The God QuestionHD Closed Captioning
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About the Movie
Two scientists ask an experimental super-intelligent computer the ultimate question: Is there evidence for God, for a spiritual framework for life? To their astonishment, it arrives at an answer.
Its a low-budget movie but at the same time you can really see that these filmmakers tried. Its kind of got the feel of the movie “Contact” so I did enjoy it but I would rent in SD. Overall good low-budget film.
Indy film - good story
This is not a film for people who are looking for a big budget Hollywood film. It's a thoughtful interesting small film, a film festival film. Generally good acting by actors you've never heard of. The premise is especially interesting, since it is something that will one day happen. Computers will become smarter than people and when that happens, all sorts of interesting situations will develop, including the situation of this story.
So shallow, so thin, so boring.
I very much wanted to enjoy this film, but, found it impossibly naïve and poorly written.
As someone whose worked in both philosophy and religion and has done substantial reading in artificial intelligence, I can say that this film, which purportedly concerns deep questions, is remarkably silly. In genre it is more akin to the anti-science films of the 50s when audiences were warned against the dangers of accidentally creating super spiders and other monstrous results than with any of the real drama that surrounds the questions of knowledge, intelligence, or the existence of divinity. Frankly, it's just sophomoric.
The principal issue is writing. Academic settings aren't very visual and the film correctly depicts a modern supercomputer as a small room with good air-conditioning housing a few racks of processors. Thankfully, there's no attempt to create a visual persona for the computer, beyond a simple flat screen with a static logo. However, this is the only resemblance I saw between the film and the real academic world and the kinds of discussion and questions found there. Frankly, I think the writers were not up to the task of depicting the world they wanted to show. Or perhaps, to be generous, they were incapable of translating the everyday language of that world into film.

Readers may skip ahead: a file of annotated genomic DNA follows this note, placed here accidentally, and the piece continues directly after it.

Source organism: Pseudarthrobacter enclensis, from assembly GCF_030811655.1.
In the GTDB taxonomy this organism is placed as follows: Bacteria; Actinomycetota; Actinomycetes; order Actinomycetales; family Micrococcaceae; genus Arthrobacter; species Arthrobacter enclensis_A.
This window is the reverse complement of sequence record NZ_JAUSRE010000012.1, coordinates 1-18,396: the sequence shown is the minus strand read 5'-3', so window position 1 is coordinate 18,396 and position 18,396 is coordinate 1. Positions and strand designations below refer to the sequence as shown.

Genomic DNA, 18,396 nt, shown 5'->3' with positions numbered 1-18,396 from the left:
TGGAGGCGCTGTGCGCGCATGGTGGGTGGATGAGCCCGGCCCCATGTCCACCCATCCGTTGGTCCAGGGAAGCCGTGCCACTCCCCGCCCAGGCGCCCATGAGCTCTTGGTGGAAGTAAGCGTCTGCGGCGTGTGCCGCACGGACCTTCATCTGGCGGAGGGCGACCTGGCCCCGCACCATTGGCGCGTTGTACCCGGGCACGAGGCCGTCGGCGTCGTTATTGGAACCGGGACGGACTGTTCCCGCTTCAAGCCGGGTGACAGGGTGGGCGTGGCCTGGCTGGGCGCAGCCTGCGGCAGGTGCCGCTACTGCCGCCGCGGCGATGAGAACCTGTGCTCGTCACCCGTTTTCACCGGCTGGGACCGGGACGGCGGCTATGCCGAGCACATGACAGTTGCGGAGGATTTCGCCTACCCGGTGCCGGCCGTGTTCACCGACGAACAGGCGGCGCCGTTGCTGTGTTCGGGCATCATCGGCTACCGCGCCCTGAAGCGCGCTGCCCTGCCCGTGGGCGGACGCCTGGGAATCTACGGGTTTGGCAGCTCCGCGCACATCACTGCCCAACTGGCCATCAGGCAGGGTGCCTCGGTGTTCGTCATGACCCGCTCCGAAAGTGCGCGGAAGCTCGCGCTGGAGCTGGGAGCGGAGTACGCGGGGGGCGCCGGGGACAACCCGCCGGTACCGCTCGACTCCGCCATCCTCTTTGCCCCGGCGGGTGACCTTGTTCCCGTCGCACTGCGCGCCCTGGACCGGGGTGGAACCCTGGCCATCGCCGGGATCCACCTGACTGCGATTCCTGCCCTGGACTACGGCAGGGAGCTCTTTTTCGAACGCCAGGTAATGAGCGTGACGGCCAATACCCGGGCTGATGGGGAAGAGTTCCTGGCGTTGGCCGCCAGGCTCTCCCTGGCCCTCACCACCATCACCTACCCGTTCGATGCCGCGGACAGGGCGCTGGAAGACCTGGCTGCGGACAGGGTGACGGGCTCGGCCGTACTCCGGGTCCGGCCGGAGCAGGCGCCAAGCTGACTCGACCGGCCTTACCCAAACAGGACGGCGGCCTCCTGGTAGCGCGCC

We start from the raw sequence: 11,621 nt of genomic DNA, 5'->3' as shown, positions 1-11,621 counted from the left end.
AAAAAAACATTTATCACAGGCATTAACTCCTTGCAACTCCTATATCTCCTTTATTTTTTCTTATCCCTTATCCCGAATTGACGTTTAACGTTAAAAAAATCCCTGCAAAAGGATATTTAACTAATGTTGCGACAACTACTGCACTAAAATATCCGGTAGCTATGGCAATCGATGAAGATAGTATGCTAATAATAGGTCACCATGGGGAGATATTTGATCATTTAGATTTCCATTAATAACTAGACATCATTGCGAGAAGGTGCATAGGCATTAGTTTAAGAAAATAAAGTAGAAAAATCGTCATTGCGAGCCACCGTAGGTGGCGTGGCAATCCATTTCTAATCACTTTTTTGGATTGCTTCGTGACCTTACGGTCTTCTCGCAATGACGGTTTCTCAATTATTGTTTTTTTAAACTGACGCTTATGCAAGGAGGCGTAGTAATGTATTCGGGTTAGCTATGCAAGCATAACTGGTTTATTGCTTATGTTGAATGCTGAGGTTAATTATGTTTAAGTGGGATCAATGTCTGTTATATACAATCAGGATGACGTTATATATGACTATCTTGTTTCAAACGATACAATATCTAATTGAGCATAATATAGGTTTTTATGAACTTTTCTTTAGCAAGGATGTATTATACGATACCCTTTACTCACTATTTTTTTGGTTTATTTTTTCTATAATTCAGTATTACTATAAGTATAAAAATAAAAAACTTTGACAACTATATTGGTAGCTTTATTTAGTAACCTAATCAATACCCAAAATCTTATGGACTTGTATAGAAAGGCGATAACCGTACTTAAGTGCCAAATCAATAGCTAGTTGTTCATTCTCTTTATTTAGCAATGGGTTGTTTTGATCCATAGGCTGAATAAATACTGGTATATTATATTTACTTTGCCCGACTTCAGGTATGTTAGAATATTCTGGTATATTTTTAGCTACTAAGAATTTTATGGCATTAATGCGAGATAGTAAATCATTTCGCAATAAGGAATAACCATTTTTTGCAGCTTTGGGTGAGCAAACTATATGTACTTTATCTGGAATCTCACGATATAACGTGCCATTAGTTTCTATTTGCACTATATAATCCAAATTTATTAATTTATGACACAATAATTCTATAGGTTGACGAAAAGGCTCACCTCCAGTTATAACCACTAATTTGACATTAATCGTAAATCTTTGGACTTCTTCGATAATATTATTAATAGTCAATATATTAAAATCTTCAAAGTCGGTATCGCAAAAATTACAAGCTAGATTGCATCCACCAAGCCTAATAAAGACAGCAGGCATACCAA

Done well, a film like this could rest at the intersections of neuroscience, linguistics, philosophy and logic. Instead we’re simply told that a new generation of software will create a “super-brain,” capable of answering almost any question. The phrase Deus ex machine comes to mind. That’s when a playwright cheats and invokes supernatural intervention to solve a problem in his or her play
(PARTIAL SPOILER ALERT)
Immediately after a federal ban on a new generation of "self – aware" software, the protagonist, a computer scientist, takes a decision to proceed, with the assistance of two friends, an anthropologist and a philosopher.
The three decide to proceed with an experiment in spite of the Government ban, and despite the fact that the software they're using is implicated in a series of Internet shutdowns. They do this almost blithely, in complete disregard of emergency regulations and an active investigation of the protagonist by the FBI. Why? Because all three believe that the question of the existence or nonexistence of god can be answered by this new self-aware artificial intelligence.
The dialogue is impossibly witless and facile. More to point, I can think of few methods of investigation of less interest to most philosophers than a computer search for the existence or nonexistence of god. The idea that a self-aware semi-self-directed supercomputer could answer such a question simply on the basis of being exposed to an electronic library of history, philosophy and the sciences, completely ignores the real issues that underlie such a question – concerns about the nature of knowledge and the role language, and indeed the nature of consciousness and self-awareness.
In the end, this film purports to concern the limits of human knowledge, but asks no serious questions about those limits. Like the anti-science bomb scare films of the 1950s it wants to be a kind of warning. In actuality the film provides little insight into the questions it asks, or the life of people involved in either the sciences or philosophy. In a word, it's just as shallow as the 1950s giant bug flics, without nearly the entertainment value. If you find the questions the film purports to address so intriguing that you can't avoid renting it, save yourself from its silliness and skip to the last 3 minutes. You won't have missed anything worthwhile. But then, neither will you find anything worthwhile.